A sign of the times I suppose, but I can't help lamenting the fact that
our horizons are narrowing with every new building crammed into
any space that once offered a welcome oasis of greenery amidst
the concrete structures of our sprawling towns and cities.

 Looks as if the living conditions of places like MEGA-
CITY ONE might be a reality sooner than we thought.


And, just in case you're wondering, below is a close up
of the view, taken a few weeks after the one at the top of
the page.  See them thar hills.


The final photo is me three years later, with replacements
of some of the toys I owned when I lived in the house.

Monday, 18 May 2015


Oo-er!  You saucy thing

was foraging around in the back of one of my kitchen
cupboards earlier tonight when I rediscovered this old sauce 
bottle.  I can remember when we first got it, back in the late '60s
or early '70s (or maybe I'm only recalling when I first noticed it,
rather than when it was first purchased), and it was still in
regular use up until a few years ago.

Regulars will be all too aware of how 'obsessed' I am
with items and their associations, and this is a perfect example
of my predilection for waxing lyrical and profound over the most
trivial things.  One glance at this sauce bottle instantly transports
me over 40 years into the past, and I'm once again sitting at our
long-gone dining table - on the very chair (one of four, two
surviving) that I'm perched on as I type this.

'My' old back garden in August 1988 -
over 16 years after we'd moved out

Through the window (replaced with double-glazing
around 24 years ago) of my former home, I gaze upon my
back garden, and I'm once more a callow youth, with no notion
that I would ever live anywhere else but that house.  There is a 
comfort that comes from the familiar, and long-owned objects
(even a humble condiment container)  provide a gateway to
earlier times that I experience with such clarity that it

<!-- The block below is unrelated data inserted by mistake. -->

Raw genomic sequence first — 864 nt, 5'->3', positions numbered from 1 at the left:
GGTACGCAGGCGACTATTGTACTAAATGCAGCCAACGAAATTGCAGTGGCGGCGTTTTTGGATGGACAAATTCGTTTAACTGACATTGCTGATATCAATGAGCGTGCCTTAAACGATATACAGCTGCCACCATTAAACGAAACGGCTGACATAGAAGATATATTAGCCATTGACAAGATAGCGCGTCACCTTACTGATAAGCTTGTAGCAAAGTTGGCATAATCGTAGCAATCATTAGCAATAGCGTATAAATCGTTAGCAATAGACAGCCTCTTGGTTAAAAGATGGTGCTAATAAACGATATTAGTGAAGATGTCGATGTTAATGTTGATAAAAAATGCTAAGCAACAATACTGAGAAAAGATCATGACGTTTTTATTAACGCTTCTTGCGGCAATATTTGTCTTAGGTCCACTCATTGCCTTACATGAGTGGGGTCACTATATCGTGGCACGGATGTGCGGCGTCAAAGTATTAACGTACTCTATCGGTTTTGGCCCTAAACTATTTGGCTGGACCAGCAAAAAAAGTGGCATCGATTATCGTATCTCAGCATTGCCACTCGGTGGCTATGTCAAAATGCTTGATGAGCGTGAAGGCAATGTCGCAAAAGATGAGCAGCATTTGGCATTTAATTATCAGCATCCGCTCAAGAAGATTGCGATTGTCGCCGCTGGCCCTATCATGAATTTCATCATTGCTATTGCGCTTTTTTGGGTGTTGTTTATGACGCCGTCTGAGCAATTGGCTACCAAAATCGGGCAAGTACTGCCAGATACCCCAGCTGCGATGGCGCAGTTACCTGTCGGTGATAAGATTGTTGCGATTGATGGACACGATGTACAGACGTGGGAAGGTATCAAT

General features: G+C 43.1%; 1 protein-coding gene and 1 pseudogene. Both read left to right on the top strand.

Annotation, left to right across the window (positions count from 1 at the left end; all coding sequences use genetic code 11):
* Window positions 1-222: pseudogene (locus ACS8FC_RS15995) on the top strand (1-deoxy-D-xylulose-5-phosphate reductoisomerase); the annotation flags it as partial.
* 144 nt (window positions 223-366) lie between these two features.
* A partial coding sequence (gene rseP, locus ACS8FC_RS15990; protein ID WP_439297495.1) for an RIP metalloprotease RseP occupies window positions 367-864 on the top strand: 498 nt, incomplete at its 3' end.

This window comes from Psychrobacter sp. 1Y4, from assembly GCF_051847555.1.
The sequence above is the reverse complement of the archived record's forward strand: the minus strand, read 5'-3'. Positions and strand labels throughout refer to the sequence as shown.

feels like the present rather than the past.

Is there something that you still possess from decades
back which acts as a conduit to an earlier, fondly-recalled
time in your life, before you got old and the shadows length-
ened?  If so, I'm all ears (as Mister Spock would say) -
and you know where the comments section is!

Wednesday, 6 May 2015


Returning from the shops a week or two back, I stopped at a
bench on the outskirts of the park near my home.  As I sat gazing into
the distance and enjoying the rest, I was struck by the formation of the
clouds on the horizon, which seemed to me like some vast Olympian city
of the gods hovering in the sky.  In my imagination I could see tall, robed
figures, their noble brows adorned with laurel wreaths, strolling leisurely
amongst immense, marbled columns, untroubled by the cares and
woes that so often beset we mere mortals.

The park greenery lay before me like Jack Kirby's NEW GEN-
ESIS, while 'SUPERTOWN ' floated overhead.  Were they, in some
benign and bemused way, studying we finite beings who live our lives in
the blink of an eye compared to the eons-long span which gods are heir
to?  Did they observe me looking longingly at their heavenly haven?  Did
kindness touch their hearts for one brief moment and cause them to call
to me, inviting me to stride the streets of their celestial city, there to
spend my days in idyllic pursuits, free from the ravages of time?

Then a dog barked and, alas, the fragile spell was broken.
Returned to reality, I bent and retrieved the shopping bags which lay